South Korean ferry saga a tale of government blunders
SEOUL, South Korea (AP) — From a botched rescue job to severely wrong death counts, South Korea’s government has been blamed for a series of egregious errors in its handling of the 2014 sinking of the Sewol ferry, which killed 304 people in one of the country’s worst disasters.
Mistakes have continued three years later, even as workers pulled off a Herculean effort to lift the corroding 6,800-ton ship from the sea and place it on a heavy lift transport vessel that will carry it to port.
The Ministry of Oceans and Fisheries made a startling announcement on Tuesday, saying salvage crews had found bones near the ship’s wreckage that were likely from some of the nine passengers still missing. Hours later, officials said what was found were actually animal bones, leaving grieving relatives to further question their competence.
A look at the glaring blunders the government has made before and after the ferry’s sinking, which provoked outrage so strong that it contributed to the recent ouster of Park Geun-hye as president:
DOOMED BY CORRUPTION
The Sewol was perhaps doomed by a culture that has long ignored public safety standards and regulatory failures, even before it set sail for the southern resort island of Jeju, carrying hundreds of teenagers on a school trip.
Investigators from the Board of Audit and Inspection, or BAI, found that the ferry’s crew had overloaded the vessel, including loading 185 cars when it had room for only 97. Crew members also refused to properly fasten vehicles and containers so they could squeeze in more cargo.
Although the ferry’s captain reported 657 tons of cargo, prosecutors said that the real amount exceeded 2,140 tons.
According to investigators, the excessive cargo and improper storage prevented the ferry from regaining balance after it made a sharp turn before it capsized on April 16, 2014.
Port officials at Incheon, where the Sewol departed from, permitted the ferry to leave based on cargo data the captain provided, without inspecting the cargo themselves, the BAI said.
The BAI also found that employees of the ship’s owner had treated Incheon coast guard officials to drinks and free trips in 2013 to help the Sewol pass safety checks.
WASTED RESCUE WINDOW
The ferry’s crew lost control after making a sharp turn at around 8:50 a.m. in the notoriously violent waters near the southwest island of Jindo.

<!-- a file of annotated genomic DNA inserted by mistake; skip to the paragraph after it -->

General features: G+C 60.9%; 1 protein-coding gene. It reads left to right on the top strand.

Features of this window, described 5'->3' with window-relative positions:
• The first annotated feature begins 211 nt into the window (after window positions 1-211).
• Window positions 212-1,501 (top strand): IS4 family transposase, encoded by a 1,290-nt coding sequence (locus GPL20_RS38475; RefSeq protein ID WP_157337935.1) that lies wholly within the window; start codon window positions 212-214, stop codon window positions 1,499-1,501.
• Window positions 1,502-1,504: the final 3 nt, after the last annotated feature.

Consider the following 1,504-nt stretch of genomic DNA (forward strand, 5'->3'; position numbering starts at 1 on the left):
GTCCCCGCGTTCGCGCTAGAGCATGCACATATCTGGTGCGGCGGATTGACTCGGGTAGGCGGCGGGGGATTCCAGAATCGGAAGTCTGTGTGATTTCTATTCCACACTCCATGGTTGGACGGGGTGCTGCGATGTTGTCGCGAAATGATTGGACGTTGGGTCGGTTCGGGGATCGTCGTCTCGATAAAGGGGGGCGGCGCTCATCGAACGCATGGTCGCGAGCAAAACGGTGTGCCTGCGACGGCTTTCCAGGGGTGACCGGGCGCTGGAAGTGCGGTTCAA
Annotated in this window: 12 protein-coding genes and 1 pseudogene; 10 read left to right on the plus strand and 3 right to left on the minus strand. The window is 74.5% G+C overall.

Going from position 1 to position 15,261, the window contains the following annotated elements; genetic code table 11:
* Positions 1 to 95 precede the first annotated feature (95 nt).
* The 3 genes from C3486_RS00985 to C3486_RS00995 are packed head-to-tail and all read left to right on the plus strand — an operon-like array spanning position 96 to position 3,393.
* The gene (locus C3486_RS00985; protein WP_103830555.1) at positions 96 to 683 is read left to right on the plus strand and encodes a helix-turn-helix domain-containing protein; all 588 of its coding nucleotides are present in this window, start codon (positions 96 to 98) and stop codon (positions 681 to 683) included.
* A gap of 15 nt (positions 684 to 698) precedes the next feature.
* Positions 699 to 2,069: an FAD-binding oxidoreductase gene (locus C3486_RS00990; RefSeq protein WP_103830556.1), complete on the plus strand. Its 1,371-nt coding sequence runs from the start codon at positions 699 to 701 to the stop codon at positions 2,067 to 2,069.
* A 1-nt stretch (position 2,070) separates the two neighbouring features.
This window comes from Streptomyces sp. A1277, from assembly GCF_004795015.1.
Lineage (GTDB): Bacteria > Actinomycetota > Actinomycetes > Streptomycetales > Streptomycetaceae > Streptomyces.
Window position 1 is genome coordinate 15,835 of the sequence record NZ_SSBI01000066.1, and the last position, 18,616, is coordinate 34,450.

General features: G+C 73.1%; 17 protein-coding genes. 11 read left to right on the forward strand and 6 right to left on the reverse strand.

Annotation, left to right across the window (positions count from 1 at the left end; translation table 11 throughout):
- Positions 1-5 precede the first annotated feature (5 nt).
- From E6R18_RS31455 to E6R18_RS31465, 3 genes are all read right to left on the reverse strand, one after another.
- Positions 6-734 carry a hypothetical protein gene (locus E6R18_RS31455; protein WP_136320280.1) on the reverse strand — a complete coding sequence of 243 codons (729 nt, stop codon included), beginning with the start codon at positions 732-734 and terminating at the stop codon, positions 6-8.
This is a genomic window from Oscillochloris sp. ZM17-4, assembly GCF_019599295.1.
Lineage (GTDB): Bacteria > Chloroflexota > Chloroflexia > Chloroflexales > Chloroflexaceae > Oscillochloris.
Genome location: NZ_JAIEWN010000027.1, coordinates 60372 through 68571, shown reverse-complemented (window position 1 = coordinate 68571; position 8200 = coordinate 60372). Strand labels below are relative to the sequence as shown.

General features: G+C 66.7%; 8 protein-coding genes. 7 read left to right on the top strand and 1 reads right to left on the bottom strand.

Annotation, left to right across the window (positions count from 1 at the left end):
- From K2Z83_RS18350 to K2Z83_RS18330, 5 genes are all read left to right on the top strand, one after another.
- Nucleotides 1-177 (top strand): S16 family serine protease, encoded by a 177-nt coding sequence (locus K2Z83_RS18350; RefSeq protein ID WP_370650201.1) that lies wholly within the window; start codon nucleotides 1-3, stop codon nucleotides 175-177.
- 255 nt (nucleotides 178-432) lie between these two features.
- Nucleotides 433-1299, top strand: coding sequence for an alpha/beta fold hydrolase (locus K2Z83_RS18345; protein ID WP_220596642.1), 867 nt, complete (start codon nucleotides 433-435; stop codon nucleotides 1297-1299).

Rescue officials then missed a series of opportunities to save most of the people until the ship fully submerged underwater at 11:50 a.m.
The coast guard, which received a distress call from the ferry’s crew shortly after the ship began to drift, was required to guard the waters that the Sewol passed through with at least one large patrol vessel.
But on the day of the sinking, the only vessel nearby was a small patrol boat whose nine-member crew was woefully undertrained and lacked basic communication equipment.
The boat did not arrive at the Sewol until 9:30 a.m. Rescue workers then wasted further time with indecisiveness.
They failed to contact the ferry’s crew and instruct them to give an evacuation order, let alone getting inside and pulling people out. When other rescue vessels and helicopters arrived, it was too late.
Rescue workers saved 172 people, including the ferry’s captain. He is now serving a life prison sentence after a court found him guilty of committing homicide through “willful negligence” because he fled without issuing an evacuation order.
WRONG DEATH COUNTS
In the hours after the sinking, the government created massive public confusion by releasing wrong statistics on death tolls and the number of survivors.
After poor communication with coast guard officials, the Ministry of the Interior, which ran the government’s emergency task force, announced the number of survivors at 368 as of 2 p.m. on the day of the sinking. At 4:30 p.m., the ministry downgraded the number of survivors to 164.
The coast guard knew the number was wrong just before the ministry released it, but didn’t notify the ministry until about 30 minutes after the announcement, according to investigators.
The ministry also contributed to the spread of a false news report that all of the students on the ferry had been rescued shortly after the sinking.
Park, the recently ousted president, continues to defend against accusations that she was out of contact for several hours on the day of the sinking.
Her critics expressed outrage after she appeared at the emergency task force’s headquarters at 5 p.m. and asked a question many saw as clueless: “Is it so difficult to find the children when they are wearing life vests?”
The allegations that Park was out of contact were included in an impeachment bill lawmakers passed against her in December, amid broader corruption suspicions.
Park was formally removed from office by a court ruling earlier this month. She is now under criminal investigation over suspicions that she conspired with a confidante to filch from companies and allow the friend to secretly interfere with state affairs.